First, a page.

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More than one way to fill a hole

U.S. Air Force Airman 1st Class Cameron Pinkerton, a 18th Civil Engineer Group pavement maintenance and heavy equipment operator, uses a sweeper to clear rocks from a simulated repaired runway at the munitions storage area of Kadena Air Base, Japan, March 3, 2017. The Air Force, Navy and Marine Corps worked side by side, trading different approaches to the same problems, bolstering the others ability to work with their sister services in any situation, planned or otherwise. (U.S. Air Force photo by Senior Airman Nick Emerick/Released)

U.S. Air Force Airman 1st Class Cameron Pinkerton, a 18th Civil Engineer Group pavement maintenance and heavy equipment operator, uses a sweeper to clear rocks from a simulated repaired runway at the munitions storage area of Kadena Air Base, Japan, March 3, 2017. The Air Force, Navy and Marine Corps worked side by side, trading different approaches to the same problems, bolstering the others ability to work with their sister services in any situation, planned or otherwise. (U.S. Air Force photo by Senior Airman Nick Emerick/Released)

U.S. Air Force Staff Sgt. Chue Her, Airman Brandon Mclendon and Senior Airman Justin Hewitt, 18th Civil Engineer Group pavement maintenance and heavy equipment operator demonstrate procedures for airfield damage repair at the munitions storage area of Kadena Air Base, Japan, March 3, 2017. The exercise took place March 2-3, allowing members of the Air Force, Navy and Marine Corps to demonstrate their capabilities. (U.S. Air Force photo by Senior Airman Nick Emerick/Released)

U.S. Air Force Staff Sgt. Chue Her, Airman Brandon Mclendon and Senior Airman Justin Hewitt, 18th Civil Engineer Group pavement maintenance and heavy equipment operator demonstrate procedures for airfield damage repair at the munitions storage area of Kadena Air Base, Japan, March 3, 2017. The exercise took place March 2-3, allowing members of the Air Force, Navy and Marine Corps to demonstrate their capabilities. (U.S. Air Force photo by Senior Airman Nick Emerick/Released)

KADENA AIR BASE, Japan -- Heavy machinery lumbered around, piloted by U.S. Air Force Airmen, U.S. Navy Seabees, and U.S. Marine Corps combat engineers during an exercise which included the repair of a mock-up of an airfield in Kadena Air Base’s munitions storage area.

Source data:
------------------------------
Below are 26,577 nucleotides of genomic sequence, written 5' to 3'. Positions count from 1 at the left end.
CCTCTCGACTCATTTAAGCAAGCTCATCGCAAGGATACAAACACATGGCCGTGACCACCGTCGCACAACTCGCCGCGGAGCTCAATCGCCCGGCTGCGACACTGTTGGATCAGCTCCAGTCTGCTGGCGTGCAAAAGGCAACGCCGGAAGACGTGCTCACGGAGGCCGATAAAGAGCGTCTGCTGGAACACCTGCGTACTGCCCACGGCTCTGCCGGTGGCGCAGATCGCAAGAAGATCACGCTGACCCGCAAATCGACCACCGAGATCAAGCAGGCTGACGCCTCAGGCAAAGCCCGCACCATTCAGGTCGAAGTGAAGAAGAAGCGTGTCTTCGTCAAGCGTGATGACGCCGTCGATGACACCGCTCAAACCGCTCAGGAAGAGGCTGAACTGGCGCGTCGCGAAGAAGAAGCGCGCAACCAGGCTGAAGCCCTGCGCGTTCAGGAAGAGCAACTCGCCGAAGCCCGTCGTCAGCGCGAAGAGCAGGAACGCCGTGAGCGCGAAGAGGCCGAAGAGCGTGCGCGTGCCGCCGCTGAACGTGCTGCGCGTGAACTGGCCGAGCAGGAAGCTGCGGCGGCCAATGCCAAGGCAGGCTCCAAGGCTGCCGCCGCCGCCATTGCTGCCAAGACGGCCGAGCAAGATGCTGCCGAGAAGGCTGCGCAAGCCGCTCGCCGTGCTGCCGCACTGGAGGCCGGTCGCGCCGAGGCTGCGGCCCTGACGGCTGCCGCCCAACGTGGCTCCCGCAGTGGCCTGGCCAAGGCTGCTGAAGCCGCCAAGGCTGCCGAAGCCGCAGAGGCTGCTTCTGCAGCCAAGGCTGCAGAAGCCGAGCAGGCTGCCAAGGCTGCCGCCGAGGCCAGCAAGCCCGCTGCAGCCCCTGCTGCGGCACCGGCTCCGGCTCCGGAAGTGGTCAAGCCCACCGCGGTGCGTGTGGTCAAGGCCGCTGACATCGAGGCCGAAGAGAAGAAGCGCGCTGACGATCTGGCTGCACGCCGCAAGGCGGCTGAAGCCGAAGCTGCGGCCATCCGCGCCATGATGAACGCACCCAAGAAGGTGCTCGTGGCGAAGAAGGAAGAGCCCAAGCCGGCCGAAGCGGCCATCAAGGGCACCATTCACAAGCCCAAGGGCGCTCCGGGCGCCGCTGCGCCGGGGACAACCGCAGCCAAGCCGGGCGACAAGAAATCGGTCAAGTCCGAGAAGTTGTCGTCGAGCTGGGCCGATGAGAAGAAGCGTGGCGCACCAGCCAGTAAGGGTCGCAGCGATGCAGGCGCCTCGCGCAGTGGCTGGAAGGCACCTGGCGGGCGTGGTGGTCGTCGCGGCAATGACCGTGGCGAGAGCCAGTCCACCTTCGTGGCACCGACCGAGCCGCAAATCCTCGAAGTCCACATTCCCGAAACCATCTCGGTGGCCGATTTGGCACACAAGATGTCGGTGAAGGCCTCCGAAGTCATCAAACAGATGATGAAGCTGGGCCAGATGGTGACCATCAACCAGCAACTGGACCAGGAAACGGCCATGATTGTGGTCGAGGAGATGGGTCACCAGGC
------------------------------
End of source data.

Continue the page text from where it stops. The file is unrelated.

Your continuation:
The exercise took place March 2-3, allowing members of the three services to demonstrate their capabilities.

“We conducted a two-day exercise alongside the Air Force and Navy to simulate the repair of a damaged airfield for a BRAT (basic recovery after attack) scenario; which involved a 40-ft crater, small hole repair, aircraft arresting systems, and airfield lighting,” said Marine Corps 1st Lt. Kyle Stackhouse, the Marine Wing Support Squadron 172 combat engineer platoon commander.

According to Stackhouse, the joint exercise is a great learning and sharing experience because it allows the combat engineers to demonstrate the way they conduct repairs and learn from the procedures used by their sister services.

“Working in a joint environment has meant spending most of my time in the military being able to work hand in hand with other branches, allowing us to explore entirely different ranges of capabilities,” said Marine Corps Warrant Officer Nathan Stuhr, the Marine Wing Support Squadron 172 officer in charge of explosive ordinance disposal.

The three services worked side by side, trading both conversation and different approaches to the same problems, bolstering the other’s ability to accomplish tasks in any situation, planned or otherwise.

“It’s all about working together to make sure that everyone is operating with the same goals in mind, so as we go forward in a wartime environment there is an increase in efficiency and mission effectiveness,” said Stuhr.

According to Stackhouse, working in a multi-service environment was an enriching and enjoyable experience for his platoon and learning from both Air Force and Navy repair techniques was rewarding.